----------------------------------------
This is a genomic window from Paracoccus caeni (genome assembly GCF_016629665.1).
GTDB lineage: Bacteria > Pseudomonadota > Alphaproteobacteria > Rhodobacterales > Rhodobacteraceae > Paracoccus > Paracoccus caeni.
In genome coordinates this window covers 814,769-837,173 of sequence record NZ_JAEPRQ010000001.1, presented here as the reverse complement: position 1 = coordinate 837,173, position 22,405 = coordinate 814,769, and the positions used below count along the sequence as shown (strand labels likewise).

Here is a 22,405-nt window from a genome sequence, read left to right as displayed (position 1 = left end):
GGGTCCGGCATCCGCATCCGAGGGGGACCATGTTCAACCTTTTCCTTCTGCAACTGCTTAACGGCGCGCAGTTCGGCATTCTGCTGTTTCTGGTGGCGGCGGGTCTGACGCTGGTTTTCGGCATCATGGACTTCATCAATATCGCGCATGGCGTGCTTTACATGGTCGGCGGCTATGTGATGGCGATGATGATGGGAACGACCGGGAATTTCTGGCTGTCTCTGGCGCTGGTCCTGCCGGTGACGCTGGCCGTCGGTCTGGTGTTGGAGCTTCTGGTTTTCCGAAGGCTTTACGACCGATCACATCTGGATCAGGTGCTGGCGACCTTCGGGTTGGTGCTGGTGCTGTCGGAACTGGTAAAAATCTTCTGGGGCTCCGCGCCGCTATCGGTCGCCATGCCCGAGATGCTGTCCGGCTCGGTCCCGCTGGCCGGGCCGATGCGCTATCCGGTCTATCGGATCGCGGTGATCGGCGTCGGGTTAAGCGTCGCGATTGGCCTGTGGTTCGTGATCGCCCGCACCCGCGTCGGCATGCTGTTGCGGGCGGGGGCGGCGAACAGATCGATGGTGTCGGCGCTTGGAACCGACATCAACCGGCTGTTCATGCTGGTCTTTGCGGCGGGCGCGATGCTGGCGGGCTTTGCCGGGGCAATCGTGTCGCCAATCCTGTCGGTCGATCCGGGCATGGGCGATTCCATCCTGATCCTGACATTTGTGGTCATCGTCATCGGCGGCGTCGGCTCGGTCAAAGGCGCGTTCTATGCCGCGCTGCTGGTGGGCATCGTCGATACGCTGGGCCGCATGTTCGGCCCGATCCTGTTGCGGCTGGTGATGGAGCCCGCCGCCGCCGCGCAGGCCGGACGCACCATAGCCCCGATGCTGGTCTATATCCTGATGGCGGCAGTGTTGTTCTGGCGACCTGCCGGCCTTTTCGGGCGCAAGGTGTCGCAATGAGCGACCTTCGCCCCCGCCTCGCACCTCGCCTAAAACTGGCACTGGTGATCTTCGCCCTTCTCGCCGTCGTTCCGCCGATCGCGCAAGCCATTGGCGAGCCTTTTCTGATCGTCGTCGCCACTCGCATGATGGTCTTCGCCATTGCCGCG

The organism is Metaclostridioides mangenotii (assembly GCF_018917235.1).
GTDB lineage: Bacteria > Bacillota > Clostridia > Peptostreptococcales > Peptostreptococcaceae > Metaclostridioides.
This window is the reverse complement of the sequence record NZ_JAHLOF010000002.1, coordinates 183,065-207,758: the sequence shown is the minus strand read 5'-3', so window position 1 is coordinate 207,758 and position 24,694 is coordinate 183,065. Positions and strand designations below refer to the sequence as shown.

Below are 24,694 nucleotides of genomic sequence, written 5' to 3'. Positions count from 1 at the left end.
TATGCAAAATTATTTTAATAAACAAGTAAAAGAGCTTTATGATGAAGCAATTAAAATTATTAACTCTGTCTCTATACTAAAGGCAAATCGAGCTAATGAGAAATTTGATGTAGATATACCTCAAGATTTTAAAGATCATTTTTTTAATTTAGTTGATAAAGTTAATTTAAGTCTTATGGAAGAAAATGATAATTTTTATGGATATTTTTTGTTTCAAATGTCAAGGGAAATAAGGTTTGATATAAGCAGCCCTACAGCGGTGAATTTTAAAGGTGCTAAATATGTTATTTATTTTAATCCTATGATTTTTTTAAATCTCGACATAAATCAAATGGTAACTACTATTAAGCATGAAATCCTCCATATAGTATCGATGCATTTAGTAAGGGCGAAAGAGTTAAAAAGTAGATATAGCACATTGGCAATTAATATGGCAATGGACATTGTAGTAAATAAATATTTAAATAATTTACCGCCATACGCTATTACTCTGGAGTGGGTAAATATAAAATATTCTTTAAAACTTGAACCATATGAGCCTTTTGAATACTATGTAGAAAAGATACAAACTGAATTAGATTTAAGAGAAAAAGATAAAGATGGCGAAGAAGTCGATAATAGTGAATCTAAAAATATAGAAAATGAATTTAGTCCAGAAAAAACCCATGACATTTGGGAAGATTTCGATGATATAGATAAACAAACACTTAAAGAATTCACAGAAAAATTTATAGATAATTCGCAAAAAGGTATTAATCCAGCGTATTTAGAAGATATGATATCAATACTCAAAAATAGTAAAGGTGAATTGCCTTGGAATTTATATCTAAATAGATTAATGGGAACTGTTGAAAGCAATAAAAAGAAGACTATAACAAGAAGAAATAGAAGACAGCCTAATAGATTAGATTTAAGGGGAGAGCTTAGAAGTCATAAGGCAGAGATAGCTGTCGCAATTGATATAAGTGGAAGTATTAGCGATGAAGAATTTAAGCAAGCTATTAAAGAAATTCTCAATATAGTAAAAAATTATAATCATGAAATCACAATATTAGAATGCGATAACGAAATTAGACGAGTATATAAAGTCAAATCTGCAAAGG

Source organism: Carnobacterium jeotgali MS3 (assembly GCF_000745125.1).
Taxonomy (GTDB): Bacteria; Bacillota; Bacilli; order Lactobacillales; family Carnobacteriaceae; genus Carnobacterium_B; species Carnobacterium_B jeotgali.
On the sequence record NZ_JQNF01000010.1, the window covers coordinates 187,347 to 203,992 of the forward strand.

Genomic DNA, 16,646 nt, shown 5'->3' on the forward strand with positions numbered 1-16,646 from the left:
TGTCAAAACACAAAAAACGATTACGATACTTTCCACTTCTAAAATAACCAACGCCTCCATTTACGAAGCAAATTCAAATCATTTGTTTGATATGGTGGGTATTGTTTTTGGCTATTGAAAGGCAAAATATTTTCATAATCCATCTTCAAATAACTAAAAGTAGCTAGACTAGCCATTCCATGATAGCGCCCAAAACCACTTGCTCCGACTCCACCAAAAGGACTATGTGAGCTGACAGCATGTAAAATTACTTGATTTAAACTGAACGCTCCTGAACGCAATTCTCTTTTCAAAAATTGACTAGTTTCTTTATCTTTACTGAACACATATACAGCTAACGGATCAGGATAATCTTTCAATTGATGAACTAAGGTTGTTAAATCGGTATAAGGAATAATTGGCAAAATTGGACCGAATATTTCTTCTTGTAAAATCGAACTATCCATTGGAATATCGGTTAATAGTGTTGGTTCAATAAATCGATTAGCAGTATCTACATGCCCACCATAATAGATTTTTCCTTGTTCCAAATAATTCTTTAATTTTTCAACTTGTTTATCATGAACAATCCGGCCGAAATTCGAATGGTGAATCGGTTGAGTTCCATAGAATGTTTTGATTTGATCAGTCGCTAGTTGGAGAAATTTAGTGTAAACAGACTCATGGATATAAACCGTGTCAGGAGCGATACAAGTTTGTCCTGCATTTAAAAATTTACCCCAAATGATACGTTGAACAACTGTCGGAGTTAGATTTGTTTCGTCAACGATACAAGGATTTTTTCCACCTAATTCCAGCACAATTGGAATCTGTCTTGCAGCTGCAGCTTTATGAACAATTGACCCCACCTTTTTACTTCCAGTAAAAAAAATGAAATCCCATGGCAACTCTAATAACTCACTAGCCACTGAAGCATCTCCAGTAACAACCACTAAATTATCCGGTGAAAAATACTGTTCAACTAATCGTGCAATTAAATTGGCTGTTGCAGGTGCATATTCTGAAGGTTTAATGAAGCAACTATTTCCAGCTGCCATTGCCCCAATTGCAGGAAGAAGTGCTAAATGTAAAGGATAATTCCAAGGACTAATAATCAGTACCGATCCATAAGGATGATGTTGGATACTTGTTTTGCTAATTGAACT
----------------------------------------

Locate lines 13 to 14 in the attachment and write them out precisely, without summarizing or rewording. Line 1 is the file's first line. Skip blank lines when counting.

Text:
On the sequence record NZ_JQNF01000010.1, the window covers coordinates 187,347 to 203,992 of the forward strand.

Genomic DNA, 16,646 nt, shown 5'->3' on the forward strand with positions numbered 1-16,646 from the left: